Next up was the MP100 phono preamp, retailing for $2,000. I must say this is the first time I've ever written about a phono anything, but the MP100 is a bit different from other phono products. The MP100 features optical, coaxial, and USB digital outputs. I hate to say it this way, but the MP100 may be an idiot-proof way to digitize one's vinyl collection. Connect the MP100 to a computer via USB and use one of the many software applications created specifically for saving vinyl rips to digital files, and your done. The MP100 digital output is fixed at 24 bit / 96 kHz. Some readers may frown upon that because they want a higher sample rate, but McIntosh believes that 96 kHz is enough to capture all the frequencies on a vinyl album. In addition, storing the music at 24/96 saves space compared to 24/192 or higher. I think the fixed output is a smart decision in that it simplifies the process of ripping vinyl for the customer who is looking for a simplified process.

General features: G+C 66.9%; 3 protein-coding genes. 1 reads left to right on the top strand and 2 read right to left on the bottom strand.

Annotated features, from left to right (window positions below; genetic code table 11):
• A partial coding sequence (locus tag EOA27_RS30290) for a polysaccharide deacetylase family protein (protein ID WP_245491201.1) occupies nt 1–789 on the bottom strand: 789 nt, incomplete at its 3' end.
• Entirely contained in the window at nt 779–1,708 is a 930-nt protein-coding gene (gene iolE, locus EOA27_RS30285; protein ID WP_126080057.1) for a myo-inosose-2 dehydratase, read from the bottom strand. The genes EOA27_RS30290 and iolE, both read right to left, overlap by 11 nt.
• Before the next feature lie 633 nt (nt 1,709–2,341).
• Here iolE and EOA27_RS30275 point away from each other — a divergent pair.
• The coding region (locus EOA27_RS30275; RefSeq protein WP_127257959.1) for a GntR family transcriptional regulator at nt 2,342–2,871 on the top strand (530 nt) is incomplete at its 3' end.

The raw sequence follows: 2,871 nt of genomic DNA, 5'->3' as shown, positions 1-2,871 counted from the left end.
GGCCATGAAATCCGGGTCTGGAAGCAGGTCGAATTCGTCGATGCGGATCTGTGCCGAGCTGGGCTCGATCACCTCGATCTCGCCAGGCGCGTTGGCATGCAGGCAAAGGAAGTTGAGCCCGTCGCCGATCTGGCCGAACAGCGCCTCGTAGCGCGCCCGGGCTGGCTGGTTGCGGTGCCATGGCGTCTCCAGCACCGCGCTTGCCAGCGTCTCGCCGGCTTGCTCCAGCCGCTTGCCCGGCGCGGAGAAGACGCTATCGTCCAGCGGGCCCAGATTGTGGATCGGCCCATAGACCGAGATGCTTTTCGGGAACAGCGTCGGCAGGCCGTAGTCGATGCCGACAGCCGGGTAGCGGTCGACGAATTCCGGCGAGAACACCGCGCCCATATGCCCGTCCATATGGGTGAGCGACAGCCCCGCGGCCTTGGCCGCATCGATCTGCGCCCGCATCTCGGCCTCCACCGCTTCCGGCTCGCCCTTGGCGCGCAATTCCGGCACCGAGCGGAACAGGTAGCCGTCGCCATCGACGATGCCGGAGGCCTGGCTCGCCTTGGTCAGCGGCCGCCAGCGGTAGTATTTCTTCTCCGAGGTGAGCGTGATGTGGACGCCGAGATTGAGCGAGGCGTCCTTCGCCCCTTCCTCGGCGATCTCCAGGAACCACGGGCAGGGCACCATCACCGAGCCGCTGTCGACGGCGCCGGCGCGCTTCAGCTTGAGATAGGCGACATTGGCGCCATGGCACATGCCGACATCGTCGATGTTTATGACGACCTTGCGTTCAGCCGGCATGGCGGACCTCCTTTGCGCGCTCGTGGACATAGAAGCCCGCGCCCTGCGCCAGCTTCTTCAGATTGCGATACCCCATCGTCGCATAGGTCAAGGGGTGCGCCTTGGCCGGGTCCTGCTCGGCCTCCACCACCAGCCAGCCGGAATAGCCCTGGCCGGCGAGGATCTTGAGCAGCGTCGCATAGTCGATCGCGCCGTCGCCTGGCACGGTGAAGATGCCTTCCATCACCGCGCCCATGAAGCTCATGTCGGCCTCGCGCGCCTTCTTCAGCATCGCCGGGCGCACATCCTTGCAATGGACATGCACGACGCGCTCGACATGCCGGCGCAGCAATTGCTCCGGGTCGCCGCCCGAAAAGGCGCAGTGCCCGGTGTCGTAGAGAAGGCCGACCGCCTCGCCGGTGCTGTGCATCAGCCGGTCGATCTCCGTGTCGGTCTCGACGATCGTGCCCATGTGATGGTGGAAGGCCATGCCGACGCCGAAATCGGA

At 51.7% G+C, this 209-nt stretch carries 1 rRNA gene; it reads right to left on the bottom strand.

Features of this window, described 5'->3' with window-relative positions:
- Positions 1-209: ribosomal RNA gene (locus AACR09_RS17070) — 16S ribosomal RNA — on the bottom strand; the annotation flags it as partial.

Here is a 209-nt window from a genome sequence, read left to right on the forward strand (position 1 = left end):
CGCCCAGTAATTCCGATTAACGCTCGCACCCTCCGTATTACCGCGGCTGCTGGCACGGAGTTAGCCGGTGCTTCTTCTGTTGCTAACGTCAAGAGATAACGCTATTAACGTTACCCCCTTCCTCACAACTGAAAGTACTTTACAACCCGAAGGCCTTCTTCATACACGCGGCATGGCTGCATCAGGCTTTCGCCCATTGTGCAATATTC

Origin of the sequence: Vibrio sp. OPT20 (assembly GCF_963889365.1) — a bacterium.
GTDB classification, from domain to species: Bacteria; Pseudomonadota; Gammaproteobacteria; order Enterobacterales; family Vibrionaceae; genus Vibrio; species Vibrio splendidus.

One other product that I spent a little time with in Sardinia is the McIntosh MB50 streaming audio player. It's really a DAC with fixed or variable output and a digital to digital converter for those who want to use a different DAC. McIntosh also affirmed that the MB50 contains an analog volume control, like all McIntosh products. The MB50 also features DTS Play-Fi. I know this product isn't new, but it's worth a look based on its feature set.
The first McIntosh Group convention was much more informative than I expected. I went in expecting the standard dog and pony show. Sure there was a little hype, but that's to be expected at a convention built around a company's brands. That's their job. However, I found the whole event much more informational than any HiFi show I've attended. All representatives from the brands were at our disposal at any time. For example, at dinner Doug Schneider from SoundStage! and Alan Sircom from HiFi +, and I, were talking about the automobile design influences of designer Livio Cucuzza, specifically with respect to the Sf16. Doug and Alan suggested a couple cars, but when no conclusion could be made, they simply hollered for Livio and he came over to out table to give us the inside scoop. He opened his iPhone and showed is a photo of an old school Chevrolet Camaro. At the event I was able to talk to many people in the organization one-on-one and without the distractions of a traditional audio show. I really hope more companies will put on events like this, where it's easy to focus one's interests and get real details from those involved. Plus, I'll go to Italy any day of the week over CES in Las Vegas.